In addition, Vietnamese prospects in franchising are not bad at all. Vietnam ranked 9th among the top 12 markets identified by the members of the International Franchise Association as the most valuable markets for international expansion. Along with foreign brands, local Vietnamese brands such as Trung Nguyen Coffee, Highland’s Coffee, Golden Gate, and Red Sun-ITI Corporation have also started franchising with significant success.
Nguyen Phi Van, chairwoman of Retail & Franchise Asia, founder and manager of the World Franchise Association, said that local food franchises often account for 70-80 per cent of the total franchises in developed countries in North America, Western Europe, and North Asia. These countries have highly-developed markets and extensive knowledge and experience in local food business franchising.
On the contrary, about 80-99 per cent of franchises in Vietnam are international and regional brands.
“The difference lies in the fact that Vietnamese firms lack the capability and experience to build franchise brands and models. Thus, it is expected to take another 10 years for Vietnam to develop successful local franchises by applying the best practices of international franchise brands,” Van said.
Similarly, Ngo of VF Franchise Consulting also told VIR that in the short-term, the Vietnamese franchising sector remains challenging due to highly price-sensitive consumers, high rental costs, and limited supply of adequate modern retail space and fast-rising labour costs. The availability and quality of local suppliers, from raw materials to equipment, remains limited and thereby drive higher the costs of doing business in Vietnam. Infrastructure also requires significant improvement, including ports, roads, and utilities, according to Ngo.
In his view, the Vietnamese franchising sector is still quite young compared with other countries in the region, like the Philippines, Thailand, Indonesia, Malaysia, and Singapore. In all of these countries, there are already healthy and growing franchise associations, and their governments provide significant financial and other kinds of support to help grow their franchise industries. “Vietnam has a ways to go, and with further support from the industry and government, we will likely see more franchise success stories,” Ngo said.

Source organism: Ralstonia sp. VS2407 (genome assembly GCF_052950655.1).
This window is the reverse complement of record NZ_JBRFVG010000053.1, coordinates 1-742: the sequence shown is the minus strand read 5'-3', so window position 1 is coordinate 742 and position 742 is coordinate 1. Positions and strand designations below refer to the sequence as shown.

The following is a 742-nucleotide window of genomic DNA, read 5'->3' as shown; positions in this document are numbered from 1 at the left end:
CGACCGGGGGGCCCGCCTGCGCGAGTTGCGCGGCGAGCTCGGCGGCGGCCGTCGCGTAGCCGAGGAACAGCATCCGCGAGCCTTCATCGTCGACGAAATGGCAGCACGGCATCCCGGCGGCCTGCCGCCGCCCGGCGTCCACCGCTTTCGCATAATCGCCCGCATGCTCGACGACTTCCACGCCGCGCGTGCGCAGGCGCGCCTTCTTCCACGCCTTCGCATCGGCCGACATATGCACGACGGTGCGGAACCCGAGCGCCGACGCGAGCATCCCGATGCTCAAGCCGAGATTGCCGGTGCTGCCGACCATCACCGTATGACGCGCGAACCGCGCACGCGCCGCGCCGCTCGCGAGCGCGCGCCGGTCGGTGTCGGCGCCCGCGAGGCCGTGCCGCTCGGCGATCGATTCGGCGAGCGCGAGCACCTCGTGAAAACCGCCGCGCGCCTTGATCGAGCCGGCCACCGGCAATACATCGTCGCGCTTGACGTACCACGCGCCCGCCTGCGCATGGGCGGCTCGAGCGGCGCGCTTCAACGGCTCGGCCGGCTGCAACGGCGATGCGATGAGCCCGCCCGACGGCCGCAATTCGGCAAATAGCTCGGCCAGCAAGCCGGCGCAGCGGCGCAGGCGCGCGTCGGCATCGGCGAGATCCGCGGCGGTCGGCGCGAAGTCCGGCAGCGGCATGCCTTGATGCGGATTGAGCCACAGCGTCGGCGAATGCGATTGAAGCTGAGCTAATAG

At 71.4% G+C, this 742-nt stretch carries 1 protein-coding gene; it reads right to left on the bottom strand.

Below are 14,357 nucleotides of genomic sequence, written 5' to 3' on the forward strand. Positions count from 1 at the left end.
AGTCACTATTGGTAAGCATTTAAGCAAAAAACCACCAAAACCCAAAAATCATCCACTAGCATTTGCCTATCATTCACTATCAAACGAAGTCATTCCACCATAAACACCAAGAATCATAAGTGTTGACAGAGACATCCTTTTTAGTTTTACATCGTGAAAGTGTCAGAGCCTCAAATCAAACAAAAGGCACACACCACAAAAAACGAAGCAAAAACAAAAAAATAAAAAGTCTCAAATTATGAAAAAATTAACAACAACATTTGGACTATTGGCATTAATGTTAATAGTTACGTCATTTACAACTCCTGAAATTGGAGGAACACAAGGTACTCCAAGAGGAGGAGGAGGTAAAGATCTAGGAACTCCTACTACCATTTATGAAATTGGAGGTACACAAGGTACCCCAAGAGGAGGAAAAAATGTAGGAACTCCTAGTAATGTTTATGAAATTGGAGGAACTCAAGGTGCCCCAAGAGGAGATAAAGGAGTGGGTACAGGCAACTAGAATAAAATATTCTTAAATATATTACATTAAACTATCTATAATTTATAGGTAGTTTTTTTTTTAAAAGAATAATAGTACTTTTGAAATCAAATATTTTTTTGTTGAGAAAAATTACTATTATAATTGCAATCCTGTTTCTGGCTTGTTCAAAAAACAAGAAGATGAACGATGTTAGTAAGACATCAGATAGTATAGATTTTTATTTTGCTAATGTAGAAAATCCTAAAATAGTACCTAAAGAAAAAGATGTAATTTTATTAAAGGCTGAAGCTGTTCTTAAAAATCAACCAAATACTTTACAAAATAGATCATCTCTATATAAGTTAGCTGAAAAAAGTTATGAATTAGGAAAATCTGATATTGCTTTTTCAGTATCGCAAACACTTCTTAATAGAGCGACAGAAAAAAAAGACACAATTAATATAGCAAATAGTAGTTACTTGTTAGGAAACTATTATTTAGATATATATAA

In Vietnam, several businesses like Golden Gate and Redsun have been successful in franchising, with 277 and 50 restaurant franchises, respectively, all specialised in South Korean, Japanese, and Thai cuisine. This suggests that applying the franchise business model to things external in origin to the market is much easier than building a franchise on a dish that is part and parcel of the country’s culture and gastronomy. Thus, the lesson could be that Vietnamese dishes should be taken abroad where they are a novelty to broaden the appeal of local cuisine, according to experts.
However, the majority of enterprises in Vietnam are of small and medium size. Hoang Tung from Pizza Home told VIR that many firms get used to running medium- and small-scale business, so extending their reach to other areas makes it difficult for them to manage the larger number of staff in multiple locations.
Regarding solutions to deal with the challenges, Van of Retail & Franchise Asia said that Vietnamese startups and small- and medium-sized enterprises (SMEs) still face countless difficulties in building successful franchise businesses. Thus, the government needs to provide training and professional development for startups and SMEs in the field.
Meanwhile, the market will develop better if mid- and large-scale companies can jump on the bandwagon. With their strong financial capability, the companies can invite top-notch experts to build the chains, thereby facilitating the development of Vietnamese franchise brands. On the other hand, strict adherence to product specifications such as taste and quality of ingredients at each restaurant in a chain is absolutely necessary when expanding to other markets.
“It is because the power of branding can help firms create sustainable business development and lure in suitable personnel,” Tung said.